Gal is a highly conflicted character, and it’s certainly interesting being inside his head and seeing his rationalizations for his actions. Gal spent his years at the academy finding every way to rebel against his mother’s violent rule, but now that Ettian’s in power, he believes he needs to become that monster in order to protect the remaining Umber planets. Gal still loves his mother, and still believes that blood right is the only thing that matters, that those under him should be honored to serve his slightest whim without question. Watching how those assumptions hold up when faced with the completely different operating style of the Archon empire is both bittersweet and, well, pettily joyful.

“I can’t look at him. I have to look at him. He’s a black hole and a burning sun all at once, the gravitational center of everyone in the room. All I want is to escape him, but everything about him makes that impossible.”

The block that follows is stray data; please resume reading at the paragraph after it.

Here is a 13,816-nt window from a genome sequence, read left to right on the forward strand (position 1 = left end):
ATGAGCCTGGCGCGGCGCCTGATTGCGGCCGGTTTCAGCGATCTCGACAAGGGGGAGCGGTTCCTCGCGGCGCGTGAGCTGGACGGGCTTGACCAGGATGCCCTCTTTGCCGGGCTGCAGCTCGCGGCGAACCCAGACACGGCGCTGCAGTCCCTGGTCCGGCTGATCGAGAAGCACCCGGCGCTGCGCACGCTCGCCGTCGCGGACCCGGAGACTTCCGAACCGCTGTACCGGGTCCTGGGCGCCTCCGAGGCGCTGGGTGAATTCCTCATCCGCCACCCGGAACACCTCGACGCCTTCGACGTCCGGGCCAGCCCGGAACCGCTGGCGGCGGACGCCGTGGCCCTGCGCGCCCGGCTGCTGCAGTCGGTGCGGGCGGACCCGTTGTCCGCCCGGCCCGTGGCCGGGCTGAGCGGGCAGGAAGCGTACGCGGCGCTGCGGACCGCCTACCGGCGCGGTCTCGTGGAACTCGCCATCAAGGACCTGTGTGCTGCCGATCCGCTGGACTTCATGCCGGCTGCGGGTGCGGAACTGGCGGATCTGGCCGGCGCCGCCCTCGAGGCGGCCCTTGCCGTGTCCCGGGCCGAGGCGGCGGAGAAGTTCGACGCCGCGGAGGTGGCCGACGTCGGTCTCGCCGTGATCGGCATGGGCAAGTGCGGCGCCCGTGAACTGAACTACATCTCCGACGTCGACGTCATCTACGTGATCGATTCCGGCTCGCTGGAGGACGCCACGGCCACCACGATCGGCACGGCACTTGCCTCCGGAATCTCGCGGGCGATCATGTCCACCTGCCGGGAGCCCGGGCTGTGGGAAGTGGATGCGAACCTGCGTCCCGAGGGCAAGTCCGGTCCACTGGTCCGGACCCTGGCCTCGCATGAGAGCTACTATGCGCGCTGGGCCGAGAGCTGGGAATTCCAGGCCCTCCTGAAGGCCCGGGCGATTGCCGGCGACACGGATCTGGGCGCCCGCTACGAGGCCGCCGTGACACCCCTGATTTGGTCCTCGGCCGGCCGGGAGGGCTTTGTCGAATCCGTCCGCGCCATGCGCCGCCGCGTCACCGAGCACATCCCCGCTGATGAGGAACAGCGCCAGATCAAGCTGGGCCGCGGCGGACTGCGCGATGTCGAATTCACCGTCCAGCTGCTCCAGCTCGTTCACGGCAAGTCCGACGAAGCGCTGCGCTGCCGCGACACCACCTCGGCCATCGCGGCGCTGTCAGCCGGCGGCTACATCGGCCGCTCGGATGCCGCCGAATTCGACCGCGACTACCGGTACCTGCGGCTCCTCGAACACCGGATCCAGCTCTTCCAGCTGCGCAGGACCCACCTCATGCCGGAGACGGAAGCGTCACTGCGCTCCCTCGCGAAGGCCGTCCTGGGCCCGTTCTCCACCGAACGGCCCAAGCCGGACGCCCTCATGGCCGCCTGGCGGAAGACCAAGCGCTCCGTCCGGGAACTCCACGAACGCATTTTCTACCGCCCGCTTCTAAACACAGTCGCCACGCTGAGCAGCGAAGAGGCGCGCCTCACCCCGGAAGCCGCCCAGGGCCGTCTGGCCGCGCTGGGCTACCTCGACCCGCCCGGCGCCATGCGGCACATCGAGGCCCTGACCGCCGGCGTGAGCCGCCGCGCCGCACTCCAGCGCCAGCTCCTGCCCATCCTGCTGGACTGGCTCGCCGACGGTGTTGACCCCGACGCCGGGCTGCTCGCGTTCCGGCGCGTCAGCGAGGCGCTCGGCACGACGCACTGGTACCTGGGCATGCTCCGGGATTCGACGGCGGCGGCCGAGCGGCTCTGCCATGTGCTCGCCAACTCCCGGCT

Gal wants to hate Ettian, but even with everything that’s happened, he’s still in love with him, no matter how he tries to fool himself otherwise. Even when given every opportunity, Gal can’t quite make himself hurt Ettian – at least not physically. To be frank, Gal’s motivations are a bit of a mess throughout the book, making plans and then discarding them in favor of ones completely the opposite. It’s no surprise, honestly, as he’s frightened, betrayed and desperately trying to be what he thinks the ideal Umber heir is. He rationalizes his attempts to befriend people as efforts to sway them to his side. If he wants to escape, he needs Wen on his side, and the only way to get it is to help her – and by extension, the rebellion. He can only push down his feelings for Ettian for so long, though, and it’s his slow and unsettling realizations about those feelings that provide most of the angst in the book.